Use of Instructional Technology as an Integral Part of a Non-Major Science Laboratory Course: A New Design

Phyllis Laine
Xavier University


The use of instructional technology to learn and teach science is a natural approach for today’s undergraduate. Adding computers to a non-major laboratory to serve as the research laboratory notebook converted the course into a dynamic student- centered classroom. Cooperative teams became very active in doing inquiries and using the tools of technology to gather background information, collect evidence, analysis data, write proposals, submit journal articles to a class electronic journal, and present results at the podium. Student and instructor comments support the design of the new biology non-major laboratory course.

About the Author(s)...

Phyllis Laine has been involved in the field of education since 1970. Her initial career choice was as a registered Medical Technologist. But she soon realized interactingwith people and sharing ideas was very important to her and I took a biology instructor position at Corning Community College.

After four years of teaching, she began graduate work at Cornell University. Her degree combined science and education. As part of her master's work, she designed a one-credit microbiology laboratory for the veterinary science curriculum. Her mentors were a microbiologist and two science educators. She continued in education as a full-time instructor in the Microbiology Department at Penn State University. During her five years there, she helped design, write, implement and teach two junior-senior level microbiology laboratory courses. She was also a member of a funded project to develop 800 35 mm slides for teaching concepts in undergraduate microbiology.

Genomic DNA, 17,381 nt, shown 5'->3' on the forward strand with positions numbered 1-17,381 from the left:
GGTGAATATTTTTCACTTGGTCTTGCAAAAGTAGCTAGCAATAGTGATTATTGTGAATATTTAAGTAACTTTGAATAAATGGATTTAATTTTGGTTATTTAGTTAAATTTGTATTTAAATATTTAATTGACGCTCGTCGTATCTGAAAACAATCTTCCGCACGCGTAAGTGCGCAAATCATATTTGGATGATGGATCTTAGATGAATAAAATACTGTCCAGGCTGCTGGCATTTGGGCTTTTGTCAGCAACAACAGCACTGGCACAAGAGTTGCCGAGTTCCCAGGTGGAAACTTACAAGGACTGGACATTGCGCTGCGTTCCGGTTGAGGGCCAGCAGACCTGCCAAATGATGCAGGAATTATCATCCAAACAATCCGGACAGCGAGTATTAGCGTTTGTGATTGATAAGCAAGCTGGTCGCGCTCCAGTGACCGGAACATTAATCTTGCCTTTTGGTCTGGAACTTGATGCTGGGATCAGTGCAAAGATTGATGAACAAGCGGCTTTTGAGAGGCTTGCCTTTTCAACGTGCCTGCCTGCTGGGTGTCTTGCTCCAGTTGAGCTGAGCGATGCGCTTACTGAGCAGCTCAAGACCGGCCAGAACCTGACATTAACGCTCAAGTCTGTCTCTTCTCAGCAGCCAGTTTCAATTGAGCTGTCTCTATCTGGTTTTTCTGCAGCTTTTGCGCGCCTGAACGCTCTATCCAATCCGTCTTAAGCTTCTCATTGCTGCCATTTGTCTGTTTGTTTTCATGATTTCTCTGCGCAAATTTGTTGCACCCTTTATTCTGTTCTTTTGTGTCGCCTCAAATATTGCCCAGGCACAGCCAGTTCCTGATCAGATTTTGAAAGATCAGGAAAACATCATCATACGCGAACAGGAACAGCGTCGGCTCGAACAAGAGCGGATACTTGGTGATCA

She remained in higher education after her move to the Cincinnati area in 1980. Over the years she has taught at Thomas More College, Xavier University, Cincinnati Technical College, Northern Kentucky University and the University of Cincinnati. She completed her Ph.D. in molecular genetics and cell biology at the University of Cincinnati in 1992. Having left Xavier in 1985, she returned to the Biology Department at Xavier University in 1991 because its primary focus was teaching. The diversity of her academic experience has given her great adaptability in assessing, designing and teaching science to many types of students. This email address is being protected from spambots. You need JavaScript enabled to view it.

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